When you see the word ‘archives’, what do you think? Do you think about old websites, caches of data, files of electronic information that you don’t need to access regularly? Or do you think about dusty basements, ancient pieces of paper, and researching your family tree?
Did you know that the museum has an archive? Or that three archivists work here?
You might be surprised about that. We’re a hidden treasure of the museum. Now that the museum has its new blog, the archivists will be sharing stories from the archive that surprise us, excite us, or make us laugh. To get you used to us talking about archives, though, here is a quick introduction to what we have in our stores.
Our earliest documents date from the late 18th century and are in our paper making archive. We also have books full of samples of printed fabrics from the textile industry, such as the above example. The oldest fabric sample book we have dates from between 1795 and 1805, and is full of designs from the Rossendale Printing Co.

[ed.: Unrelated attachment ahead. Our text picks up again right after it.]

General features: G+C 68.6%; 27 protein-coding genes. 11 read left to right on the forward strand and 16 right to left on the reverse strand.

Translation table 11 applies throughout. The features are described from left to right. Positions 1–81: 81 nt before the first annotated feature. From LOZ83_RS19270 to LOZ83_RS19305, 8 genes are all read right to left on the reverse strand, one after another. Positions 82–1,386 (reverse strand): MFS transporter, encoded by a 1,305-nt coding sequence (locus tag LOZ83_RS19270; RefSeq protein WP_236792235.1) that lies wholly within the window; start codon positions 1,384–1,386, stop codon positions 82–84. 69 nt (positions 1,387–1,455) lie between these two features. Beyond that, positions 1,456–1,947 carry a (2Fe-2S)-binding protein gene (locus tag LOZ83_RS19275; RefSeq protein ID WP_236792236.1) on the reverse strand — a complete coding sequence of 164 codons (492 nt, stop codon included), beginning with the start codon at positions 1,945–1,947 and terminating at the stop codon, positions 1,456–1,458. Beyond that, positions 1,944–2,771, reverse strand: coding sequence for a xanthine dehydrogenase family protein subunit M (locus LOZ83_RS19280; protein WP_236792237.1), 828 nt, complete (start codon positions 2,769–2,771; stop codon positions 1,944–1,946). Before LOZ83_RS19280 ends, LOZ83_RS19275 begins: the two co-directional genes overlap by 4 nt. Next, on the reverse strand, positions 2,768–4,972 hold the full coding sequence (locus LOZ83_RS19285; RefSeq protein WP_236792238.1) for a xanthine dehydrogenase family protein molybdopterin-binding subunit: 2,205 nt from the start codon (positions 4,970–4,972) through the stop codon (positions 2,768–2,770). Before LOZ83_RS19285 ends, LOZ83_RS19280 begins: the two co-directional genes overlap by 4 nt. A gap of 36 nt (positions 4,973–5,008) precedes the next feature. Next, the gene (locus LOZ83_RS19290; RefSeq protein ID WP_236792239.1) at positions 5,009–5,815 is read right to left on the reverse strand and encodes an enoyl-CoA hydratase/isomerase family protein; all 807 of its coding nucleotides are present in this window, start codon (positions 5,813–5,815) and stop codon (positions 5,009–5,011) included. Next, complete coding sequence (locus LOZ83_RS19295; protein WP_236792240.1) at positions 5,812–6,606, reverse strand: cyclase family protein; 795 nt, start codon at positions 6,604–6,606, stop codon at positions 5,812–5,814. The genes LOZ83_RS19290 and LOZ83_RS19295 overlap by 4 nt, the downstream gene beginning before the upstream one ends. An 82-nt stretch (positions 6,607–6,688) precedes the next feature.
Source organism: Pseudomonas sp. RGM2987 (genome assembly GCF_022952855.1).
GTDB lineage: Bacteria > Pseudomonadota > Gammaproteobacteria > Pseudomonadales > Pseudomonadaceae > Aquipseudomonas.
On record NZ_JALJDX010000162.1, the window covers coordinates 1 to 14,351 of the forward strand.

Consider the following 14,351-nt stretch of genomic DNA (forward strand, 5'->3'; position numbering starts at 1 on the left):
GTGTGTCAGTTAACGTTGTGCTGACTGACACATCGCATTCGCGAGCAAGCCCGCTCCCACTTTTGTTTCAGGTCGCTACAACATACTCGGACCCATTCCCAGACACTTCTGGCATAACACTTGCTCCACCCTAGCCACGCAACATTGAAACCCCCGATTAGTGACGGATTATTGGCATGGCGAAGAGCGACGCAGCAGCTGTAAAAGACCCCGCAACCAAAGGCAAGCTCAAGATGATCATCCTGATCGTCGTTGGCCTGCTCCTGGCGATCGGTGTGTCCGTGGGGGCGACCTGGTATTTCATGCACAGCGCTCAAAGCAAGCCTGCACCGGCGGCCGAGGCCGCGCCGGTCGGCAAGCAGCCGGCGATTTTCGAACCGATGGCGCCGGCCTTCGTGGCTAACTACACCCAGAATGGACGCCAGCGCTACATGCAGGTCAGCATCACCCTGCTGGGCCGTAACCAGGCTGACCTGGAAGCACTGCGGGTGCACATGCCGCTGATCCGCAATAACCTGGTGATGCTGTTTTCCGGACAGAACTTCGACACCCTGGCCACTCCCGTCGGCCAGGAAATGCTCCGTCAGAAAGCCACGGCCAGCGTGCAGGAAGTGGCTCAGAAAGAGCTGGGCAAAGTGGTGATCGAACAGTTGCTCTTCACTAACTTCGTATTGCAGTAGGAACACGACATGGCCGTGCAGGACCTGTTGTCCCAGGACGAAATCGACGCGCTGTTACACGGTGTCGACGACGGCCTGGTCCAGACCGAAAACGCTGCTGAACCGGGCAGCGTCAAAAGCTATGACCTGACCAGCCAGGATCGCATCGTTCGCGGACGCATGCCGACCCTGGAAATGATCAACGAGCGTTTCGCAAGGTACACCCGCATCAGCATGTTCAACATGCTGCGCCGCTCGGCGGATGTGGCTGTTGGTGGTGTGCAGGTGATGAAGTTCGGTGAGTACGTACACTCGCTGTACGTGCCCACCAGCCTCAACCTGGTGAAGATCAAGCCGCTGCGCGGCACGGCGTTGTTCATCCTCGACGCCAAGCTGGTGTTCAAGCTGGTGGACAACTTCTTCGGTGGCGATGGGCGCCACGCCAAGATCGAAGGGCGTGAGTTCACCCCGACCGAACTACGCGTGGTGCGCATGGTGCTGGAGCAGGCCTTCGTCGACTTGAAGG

At the other end of time, one of our most up to date documents is a Big Issue digital access card (above), made in 2012. That was the year that the Big Issue in the North launched the world’s first digital street magazine with a pilot scheme in Manchester. A more thorough catalogue record can be found in the new SMG Archive Catalogue.
In between the 18th century and now, we have archives that talk about the reach and influence of this most original and modern of cities. From the innovations of the locomotive engineers Beyer, Peacock & Co. to the musical hedonism of Factory (above, top) via the work of textile designers like Jacob Dimoldenberg and Jean Elizabeth Gregson (above, bottom) and electrical engineering pioneers Ferranti Ltd, we’ve got a slice of Manchester’s rich past waiting for you to explore.